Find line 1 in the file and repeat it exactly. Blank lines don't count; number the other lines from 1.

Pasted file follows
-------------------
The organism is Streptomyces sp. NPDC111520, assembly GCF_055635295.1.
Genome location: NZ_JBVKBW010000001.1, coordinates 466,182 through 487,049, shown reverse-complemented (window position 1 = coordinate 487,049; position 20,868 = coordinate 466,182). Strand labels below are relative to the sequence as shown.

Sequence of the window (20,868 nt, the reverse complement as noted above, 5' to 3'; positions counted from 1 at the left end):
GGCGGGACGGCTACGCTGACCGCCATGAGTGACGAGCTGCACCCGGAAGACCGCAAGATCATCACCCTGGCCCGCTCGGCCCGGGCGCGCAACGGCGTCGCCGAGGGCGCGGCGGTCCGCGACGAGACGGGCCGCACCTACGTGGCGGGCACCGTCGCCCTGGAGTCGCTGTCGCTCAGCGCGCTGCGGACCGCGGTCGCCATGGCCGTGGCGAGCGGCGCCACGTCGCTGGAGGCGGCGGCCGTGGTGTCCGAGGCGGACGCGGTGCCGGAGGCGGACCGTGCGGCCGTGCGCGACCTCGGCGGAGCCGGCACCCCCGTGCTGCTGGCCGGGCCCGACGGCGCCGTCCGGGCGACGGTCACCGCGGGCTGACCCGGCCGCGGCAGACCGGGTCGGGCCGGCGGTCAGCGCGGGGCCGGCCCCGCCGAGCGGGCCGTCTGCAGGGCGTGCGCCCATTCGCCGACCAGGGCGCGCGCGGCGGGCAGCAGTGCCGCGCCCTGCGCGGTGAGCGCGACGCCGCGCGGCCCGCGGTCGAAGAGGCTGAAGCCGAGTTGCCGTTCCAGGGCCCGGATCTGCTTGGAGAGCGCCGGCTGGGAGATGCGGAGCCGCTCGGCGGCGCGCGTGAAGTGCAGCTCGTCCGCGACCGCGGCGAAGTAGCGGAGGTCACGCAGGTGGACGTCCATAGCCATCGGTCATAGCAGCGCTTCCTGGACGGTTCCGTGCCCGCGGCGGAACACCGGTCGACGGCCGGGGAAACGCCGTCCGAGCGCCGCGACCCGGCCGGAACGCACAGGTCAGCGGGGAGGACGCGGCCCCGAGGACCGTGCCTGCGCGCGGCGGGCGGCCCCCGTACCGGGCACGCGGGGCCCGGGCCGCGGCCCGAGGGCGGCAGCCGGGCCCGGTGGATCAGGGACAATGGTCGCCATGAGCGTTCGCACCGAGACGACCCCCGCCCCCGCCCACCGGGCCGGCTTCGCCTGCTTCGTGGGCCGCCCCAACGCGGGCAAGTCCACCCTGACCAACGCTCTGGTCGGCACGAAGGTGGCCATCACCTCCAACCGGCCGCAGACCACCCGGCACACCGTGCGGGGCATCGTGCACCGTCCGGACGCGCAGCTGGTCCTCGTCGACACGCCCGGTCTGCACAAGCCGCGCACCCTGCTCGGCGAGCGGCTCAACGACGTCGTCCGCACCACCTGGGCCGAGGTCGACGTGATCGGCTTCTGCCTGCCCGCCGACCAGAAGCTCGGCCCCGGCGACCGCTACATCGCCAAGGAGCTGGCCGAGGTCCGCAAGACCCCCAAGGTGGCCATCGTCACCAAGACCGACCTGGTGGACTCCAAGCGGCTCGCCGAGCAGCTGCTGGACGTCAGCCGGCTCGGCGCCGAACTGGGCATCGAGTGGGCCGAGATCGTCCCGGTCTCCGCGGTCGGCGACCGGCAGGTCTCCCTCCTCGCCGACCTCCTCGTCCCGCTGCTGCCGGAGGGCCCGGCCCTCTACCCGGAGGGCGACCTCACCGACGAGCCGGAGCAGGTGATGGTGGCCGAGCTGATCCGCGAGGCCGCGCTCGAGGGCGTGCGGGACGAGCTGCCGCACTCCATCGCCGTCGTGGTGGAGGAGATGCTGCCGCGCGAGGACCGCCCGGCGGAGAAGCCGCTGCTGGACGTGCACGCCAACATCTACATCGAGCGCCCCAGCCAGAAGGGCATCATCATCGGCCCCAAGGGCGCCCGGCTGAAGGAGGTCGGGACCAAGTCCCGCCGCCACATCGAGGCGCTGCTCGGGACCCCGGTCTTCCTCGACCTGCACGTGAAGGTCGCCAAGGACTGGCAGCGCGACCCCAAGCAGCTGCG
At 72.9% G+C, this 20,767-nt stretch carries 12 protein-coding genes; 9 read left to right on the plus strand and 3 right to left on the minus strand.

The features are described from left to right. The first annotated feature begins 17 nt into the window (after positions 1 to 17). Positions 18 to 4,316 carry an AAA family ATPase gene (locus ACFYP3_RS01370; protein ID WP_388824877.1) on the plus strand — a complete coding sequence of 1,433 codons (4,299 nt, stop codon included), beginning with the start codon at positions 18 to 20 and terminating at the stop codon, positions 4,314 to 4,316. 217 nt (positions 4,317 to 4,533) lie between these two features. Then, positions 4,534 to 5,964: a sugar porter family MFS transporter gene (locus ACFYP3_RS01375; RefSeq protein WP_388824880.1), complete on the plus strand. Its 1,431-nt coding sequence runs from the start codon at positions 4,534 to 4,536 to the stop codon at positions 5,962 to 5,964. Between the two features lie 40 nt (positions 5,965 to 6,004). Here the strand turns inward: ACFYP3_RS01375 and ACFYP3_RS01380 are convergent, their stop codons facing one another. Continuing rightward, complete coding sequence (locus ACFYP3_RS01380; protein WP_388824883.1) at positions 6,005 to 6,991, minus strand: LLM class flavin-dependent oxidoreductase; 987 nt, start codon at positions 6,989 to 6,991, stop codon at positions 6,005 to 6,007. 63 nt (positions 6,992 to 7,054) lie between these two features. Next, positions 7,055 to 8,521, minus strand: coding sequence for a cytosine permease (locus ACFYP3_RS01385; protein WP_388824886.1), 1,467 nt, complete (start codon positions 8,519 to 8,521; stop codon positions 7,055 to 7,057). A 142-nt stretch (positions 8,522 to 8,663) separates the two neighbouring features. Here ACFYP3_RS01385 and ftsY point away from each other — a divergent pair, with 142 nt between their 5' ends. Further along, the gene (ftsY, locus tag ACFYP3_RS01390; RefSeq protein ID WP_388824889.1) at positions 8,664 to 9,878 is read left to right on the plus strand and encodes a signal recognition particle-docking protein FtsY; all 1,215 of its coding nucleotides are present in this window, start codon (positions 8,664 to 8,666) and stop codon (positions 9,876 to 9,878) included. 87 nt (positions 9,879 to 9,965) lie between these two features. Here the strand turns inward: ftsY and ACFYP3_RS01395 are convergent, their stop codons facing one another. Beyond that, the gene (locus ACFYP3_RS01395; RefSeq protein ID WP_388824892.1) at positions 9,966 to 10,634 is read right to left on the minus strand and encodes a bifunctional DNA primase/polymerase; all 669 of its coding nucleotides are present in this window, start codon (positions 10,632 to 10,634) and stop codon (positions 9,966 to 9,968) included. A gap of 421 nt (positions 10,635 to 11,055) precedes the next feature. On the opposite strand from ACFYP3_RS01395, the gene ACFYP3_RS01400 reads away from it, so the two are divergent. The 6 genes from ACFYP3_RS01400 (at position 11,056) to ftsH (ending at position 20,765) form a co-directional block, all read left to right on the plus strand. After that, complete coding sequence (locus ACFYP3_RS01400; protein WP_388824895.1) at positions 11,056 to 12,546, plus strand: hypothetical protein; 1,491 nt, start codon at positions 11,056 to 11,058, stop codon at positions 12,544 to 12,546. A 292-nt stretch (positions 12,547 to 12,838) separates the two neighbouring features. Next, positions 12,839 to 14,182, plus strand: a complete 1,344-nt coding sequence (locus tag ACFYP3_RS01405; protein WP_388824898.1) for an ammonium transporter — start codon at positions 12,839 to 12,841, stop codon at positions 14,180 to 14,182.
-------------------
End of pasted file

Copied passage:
The organism is Streptomyces sp. NPDC111520, assembly GCF_055635295.1.